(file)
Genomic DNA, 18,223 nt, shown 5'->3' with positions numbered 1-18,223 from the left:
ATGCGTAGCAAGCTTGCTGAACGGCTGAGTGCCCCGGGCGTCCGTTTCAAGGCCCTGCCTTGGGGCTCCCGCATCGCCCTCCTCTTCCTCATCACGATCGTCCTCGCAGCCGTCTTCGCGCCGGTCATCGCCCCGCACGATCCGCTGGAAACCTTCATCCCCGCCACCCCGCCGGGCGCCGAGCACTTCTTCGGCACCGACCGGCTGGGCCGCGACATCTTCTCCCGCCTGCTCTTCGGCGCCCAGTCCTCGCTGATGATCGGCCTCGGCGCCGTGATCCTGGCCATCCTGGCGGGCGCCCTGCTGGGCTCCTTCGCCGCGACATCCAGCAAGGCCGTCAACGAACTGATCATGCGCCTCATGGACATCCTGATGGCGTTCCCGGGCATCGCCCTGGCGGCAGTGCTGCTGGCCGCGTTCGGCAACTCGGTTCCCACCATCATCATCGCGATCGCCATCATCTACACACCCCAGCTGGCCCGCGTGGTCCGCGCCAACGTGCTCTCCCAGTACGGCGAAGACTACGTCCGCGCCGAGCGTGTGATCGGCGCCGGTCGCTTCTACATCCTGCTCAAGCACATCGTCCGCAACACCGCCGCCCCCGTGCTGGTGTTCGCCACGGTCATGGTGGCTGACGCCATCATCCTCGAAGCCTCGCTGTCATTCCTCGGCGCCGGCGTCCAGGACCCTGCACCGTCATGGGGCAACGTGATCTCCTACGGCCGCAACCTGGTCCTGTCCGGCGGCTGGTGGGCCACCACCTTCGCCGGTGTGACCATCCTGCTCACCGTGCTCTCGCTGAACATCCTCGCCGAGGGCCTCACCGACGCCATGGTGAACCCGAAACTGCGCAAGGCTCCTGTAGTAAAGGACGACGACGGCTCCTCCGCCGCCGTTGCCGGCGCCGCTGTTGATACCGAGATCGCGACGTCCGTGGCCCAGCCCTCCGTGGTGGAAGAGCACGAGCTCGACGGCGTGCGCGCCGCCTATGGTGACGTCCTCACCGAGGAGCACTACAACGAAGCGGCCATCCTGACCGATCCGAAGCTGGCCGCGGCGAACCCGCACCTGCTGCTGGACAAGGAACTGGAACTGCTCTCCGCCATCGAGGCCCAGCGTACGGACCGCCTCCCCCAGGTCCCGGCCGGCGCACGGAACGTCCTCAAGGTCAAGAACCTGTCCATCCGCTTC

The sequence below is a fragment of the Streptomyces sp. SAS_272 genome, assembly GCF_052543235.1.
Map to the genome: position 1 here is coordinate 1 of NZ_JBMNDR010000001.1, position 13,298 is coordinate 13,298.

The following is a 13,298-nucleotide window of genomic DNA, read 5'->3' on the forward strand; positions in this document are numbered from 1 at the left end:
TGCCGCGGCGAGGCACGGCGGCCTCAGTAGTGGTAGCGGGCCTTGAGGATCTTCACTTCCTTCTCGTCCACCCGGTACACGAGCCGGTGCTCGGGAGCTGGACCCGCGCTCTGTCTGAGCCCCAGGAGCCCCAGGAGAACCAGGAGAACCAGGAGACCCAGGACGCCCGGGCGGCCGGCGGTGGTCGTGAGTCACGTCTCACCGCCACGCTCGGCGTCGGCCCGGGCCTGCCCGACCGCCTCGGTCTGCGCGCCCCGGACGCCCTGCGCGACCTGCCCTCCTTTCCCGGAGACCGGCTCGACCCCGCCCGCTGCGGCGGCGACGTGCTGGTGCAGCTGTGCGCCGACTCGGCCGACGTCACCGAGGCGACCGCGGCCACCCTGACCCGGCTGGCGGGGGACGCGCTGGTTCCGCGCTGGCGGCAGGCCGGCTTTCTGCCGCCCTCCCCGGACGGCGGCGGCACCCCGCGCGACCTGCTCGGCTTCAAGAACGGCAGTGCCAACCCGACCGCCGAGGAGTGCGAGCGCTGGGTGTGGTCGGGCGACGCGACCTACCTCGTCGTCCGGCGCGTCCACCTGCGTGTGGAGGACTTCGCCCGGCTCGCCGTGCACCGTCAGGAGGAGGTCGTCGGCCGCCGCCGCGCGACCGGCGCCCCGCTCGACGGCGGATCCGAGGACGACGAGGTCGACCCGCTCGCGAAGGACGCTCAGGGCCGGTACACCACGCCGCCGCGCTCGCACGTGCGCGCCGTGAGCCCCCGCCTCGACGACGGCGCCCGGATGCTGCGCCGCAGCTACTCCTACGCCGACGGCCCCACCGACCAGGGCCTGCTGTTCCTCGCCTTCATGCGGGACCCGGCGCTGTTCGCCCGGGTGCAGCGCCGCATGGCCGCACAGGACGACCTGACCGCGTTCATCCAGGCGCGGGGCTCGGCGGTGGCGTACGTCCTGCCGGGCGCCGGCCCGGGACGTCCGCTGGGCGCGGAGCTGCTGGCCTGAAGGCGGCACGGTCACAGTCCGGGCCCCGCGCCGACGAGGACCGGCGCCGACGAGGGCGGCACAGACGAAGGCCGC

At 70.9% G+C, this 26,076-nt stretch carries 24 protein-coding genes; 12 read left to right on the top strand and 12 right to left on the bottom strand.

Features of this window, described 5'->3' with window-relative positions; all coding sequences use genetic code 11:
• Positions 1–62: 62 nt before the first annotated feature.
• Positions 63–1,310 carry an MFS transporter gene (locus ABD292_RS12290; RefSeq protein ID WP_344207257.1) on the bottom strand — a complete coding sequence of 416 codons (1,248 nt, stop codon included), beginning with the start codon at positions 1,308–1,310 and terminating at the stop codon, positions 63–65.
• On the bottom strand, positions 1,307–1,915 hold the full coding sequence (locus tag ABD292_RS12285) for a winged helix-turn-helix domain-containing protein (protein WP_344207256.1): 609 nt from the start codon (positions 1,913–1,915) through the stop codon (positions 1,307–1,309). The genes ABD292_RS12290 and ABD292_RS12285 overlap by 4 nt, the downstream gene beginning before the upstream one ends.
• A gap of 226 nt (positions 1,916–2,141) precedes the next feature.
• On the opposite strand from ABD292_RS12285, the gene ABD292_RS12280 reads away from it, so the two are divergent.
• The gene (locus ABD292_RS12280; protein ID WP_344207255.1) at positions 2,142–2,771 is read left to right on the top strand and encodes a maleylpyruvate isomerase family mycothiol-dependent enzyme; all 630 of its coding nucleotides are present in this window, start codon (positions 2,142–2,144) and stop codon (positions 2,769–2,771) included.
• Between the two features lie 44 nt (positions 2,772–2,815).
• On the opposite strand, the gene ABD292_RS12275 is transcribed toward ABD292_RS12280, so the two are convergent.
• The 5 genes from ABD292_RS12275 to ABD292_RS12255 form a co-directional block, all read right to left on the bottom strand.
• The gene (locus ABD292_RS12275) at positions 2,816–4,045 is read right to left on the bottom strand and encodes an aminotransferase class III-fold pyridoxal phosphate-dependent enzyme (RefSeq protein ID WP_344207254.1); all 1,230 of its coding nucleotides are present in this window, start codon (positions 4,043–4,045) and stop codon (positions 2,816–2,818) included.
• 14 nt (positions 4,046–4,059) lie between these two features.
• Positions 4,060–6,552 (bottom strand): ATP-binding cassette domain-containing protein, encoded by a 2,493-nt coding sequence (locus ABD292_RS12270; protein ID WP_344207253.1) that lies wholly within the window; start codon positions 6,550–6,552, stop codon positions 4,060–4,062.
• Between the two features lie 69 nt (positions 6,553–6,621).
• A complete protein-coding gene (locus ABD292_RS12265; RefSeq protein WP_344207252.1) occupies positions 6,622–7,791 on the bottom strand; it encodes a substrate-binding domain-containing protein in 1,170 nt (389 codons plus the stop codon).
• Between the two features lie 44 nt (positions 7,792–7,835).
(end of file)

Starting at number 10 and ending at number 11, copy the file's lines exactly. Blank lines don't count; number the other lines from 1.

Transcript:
• Positions 63–1,310 carry an MFS transporter gene (locus ABD292_RS12290; RefSeq protein ID WP_344207257.1) on the bottom strand — a complete coding sequence of 416 codons (1,248 nt, stop codon included), beginning with the start codon at positions 1,308–1,310 and terminating at the stop codon, positions 63–65.
• On the bottom strand, positions 1,307–1,915 hold the full coding sequence (locus tag ABD292_RS12285) for a winged helix-turn-helix domain-containing protein (protein WP_344207256.1): 609 nt from the start codon (positions 1,913–1,915) through the stop codon (positions 1,307–1,309). The genes ABD292_RS12290 and ABD292_RS12285 overlap by 4 nt, the downstream gene beginning before the upstream one ends.